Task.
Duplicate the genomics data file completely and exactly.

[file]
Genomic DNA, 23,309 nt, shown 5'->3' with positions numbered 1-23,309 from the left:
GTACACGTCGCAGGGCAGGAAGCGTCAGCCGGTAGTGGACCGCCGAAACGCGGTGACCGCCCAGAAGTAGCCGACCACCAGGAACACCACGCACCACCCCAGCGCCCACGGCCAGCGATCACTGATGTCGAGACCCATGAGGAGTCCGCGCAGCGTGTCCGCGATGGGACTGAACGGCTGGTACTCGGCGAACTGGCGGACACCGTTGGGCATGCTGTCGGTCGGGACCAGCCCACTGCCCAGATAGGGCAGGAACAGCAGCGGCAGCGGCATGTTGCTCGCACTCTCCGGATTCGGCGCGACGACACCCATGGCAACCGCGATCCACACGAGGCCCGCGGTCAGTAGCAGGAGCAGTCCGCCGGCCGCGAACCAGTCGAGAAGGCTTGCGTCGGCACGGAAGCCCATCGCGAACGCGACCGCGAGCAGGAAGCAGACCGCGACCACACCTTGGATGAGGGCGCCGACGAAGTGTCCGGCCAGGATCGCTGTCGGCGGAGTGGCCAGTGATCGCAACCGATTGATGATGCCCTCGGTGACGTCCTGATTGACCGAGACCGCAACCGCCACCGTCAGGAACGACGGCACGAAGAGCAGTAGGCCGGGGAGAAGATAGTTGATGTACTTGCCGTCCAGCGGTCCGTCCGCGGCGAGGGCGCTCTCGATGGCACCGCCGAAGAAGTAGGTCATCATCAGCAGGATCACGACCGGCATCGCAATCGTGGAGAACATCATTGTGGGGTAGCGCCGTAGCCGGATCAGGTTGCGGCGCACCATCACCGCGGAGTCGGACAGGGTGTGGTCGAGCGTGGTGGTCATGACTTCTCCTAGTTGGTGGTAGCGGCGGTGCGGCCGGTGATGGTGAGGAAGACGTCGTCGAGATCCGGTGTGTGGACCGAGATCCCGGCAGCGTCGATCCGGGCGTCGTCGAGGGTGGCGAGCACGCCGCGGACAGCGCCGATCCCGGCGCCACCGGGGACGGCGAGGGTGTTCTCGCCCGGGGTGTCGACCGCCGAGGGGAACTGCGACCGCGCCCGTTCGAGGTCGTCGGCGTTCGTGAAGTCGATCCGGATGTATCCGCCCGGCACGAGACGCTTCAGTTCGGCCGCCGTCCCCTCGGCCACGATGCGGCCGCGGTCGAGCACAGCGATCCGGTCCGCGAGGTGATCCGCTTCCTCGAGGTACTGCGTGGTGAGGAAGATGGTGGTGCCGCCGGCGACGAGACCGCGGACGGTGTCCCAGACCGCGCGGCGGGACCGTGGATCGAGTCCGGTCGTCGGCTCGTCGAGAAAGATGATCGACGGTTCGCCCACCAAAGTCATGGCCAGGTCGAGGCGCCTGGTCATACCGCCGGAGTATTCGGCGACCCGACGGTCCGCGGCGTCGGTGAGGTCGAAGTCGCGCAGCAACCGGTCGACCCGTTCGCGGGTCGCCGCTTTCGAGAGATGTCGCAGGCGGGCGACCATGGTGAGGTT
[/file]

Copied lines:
Genomic DNA, 23,309 nt, shown 5'->3' with positions numbered 1-23,309 from the left:
GTACACGTCGCAGGGCAGGAAGCGTCAGCCGGTAGTGGACCGCCGAAACGCGGTGACCGCCCAGAAGTAGCCGACCACCAGGAACACCACGCACCACCCCAGCGCCCACGGCCAGCGATCACTGATGTCGAGACCCATGAGGAGTCCGCGCAGCGTGTCCGCGATGGGACTGAACGGCTGGTACTCGGCGAACTGGCGGACACCGTTGGGCATGCTGTCGGTCGGGACCAGCCCACTGCCCAGATAGGGCAGGAACAGCAGCGGCAGCGGCATGTTGCTCGCACTCTCCGGATTCGGCGCGACGACACCCATGGCAACCGCGATCCACACGAGGCCCGCGGTCAGTAGCAGGAGCAGTCCGCCGGCCGCGAACCAGTCGAGAAGGCTTGCGTCGGCACGGAAGCCCATCGCGAACGCGACCGCGAGCAGGAAGCAGACCGCGACCACACCTTGGATGAGGGCGCCGACGAAGTGTCCGGCCAGGATCGCTGTCGGCGGAGTGGCCAGTGATCGCAACCGATTGATGATGCCCTCGGTGACGTCCTGATTGACCGAGACCGCAACCGCCACCGTCAGGAACGACGGCACGAAGAGCAGTAGGCCGGGGAGAAGATAGTTGATGTACTTGCCGTCCAGCGGTCCGTCCGCGGCGAGGGCGCTCTCGATGGCACCGCCGAAGAAGTAGGTCATCATCAGCAGGATCACGACCGGCATCGCAATCGTGGAGAACATCATTGTGGGGTAGCGCCGTAGCCGGATCAGGTTGCGGCGCACCATCACCGCGGAGTCGGACAGGGTGTGGTCGAGCGTGGTGGTCATGACTTCTCCTAGTTGGTGGTAGCGGCGGTGCGGCCGGTGATGGTGAGGAAGACGTCGTCGAGATCCGGTGTGTGGACCGAGATCCCGGCAGCGTCGATCCGGGCGTCGTCGAGGGTGGCGAGCACGCCGCGGACAGCGCCGATCCCGGCGCCACCGGGGACGGCGAGGGTGTTCTCGCCCGGGGTGTCGACCGCCGAGGGGAACTGCGACCGCGCCCGTTCGAGGTCGTCGGCGTTCGTGAAGTCGATCCGGATGTATCCGCCCGGCACGAGACGCTTCAGTTCGGCCGCCGTCCCCTCGGCCACGATGCGGCCGCGGTCGAGCACAGCGATCCGGTCCGCGAGGTGATCCGCTTCCTCGAGGTACTGCGTGGTGAGGAAGATGGTGGTGCCGCCGGCGACGAGACCGCGGACGGTGTCCCAGACCGCGCGGCGGGACCGTGGATCGAGTCCGGTCGTCGGCTCGTCGAGAAAGATGATCGACGGTTCGCCCACCAAAGTCATGGCCAGGTCGAGGCGCCTGGTCATACCGCCGGAGTATTCGGCGACCCGACGGTCCGCGGCGTCGGTGAGGTCGAAGTCGCGCAGCAACCGGTCGACCCGTTCGCGGGTCGCCGCTTTCGAGAGATGTCGCAGGCGGGCGACCATGGTGAGGTT